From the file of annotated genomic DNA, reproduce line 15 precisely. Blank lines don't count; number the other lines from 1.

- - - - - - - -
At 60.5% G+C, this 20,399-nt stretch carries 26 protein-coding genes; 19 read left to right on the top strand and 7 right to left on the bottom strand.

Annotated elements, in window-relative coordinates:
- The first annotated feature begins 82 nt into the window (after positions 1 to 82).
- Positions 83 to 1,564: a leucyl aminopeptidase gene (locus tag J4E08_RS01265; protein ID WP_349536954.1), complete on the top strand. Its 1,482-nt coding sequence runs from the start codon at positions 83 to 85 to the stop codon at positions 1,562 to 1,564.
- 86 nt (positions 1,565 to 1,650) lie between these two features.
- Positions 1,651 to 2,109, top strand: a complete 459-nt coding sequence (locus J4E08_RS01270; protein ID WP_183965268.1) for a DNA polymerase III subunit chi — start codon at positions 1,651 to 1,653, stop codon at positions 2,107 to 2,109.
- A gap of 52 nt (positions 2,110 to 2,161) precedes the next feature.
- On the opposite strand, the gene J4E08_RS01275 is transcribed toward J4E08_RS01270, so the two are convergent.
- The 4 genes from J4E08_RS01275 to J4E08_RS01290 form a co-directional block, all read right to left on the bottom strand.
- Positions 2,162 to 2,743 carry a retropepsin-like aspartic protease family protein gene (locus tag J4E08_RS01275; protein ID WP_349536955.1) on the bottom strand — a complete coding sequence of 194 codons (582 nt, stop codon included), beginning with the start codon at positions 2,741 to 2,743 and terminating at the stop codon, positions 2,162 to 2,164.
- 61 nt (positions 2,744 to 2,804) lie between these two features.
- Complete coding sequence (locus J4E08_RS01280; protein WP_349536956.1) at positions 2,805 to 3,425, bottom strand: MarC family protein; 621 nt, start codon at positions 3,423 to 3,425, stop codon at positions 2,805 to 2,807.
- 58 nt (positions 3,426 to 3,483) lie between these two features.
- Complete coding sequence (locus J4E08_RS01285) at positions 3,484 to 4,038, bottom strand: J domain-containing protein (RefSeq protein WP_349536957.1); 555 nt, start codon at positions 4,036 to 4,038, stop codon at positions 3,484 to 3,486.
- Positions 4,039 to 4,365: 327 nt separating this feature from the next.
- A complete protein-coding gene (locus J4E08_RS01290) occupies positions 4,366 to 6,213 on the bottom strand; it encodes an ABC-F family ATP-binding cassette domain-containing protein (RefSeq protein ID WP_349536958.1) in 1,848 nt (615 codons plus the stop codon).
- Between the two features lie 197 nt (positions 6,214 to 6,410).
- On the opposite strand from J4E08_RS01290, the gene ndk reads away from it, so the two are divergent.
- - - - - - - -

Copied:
- Positions 4,039 to 4,365: 327 nt separating this feature from the next.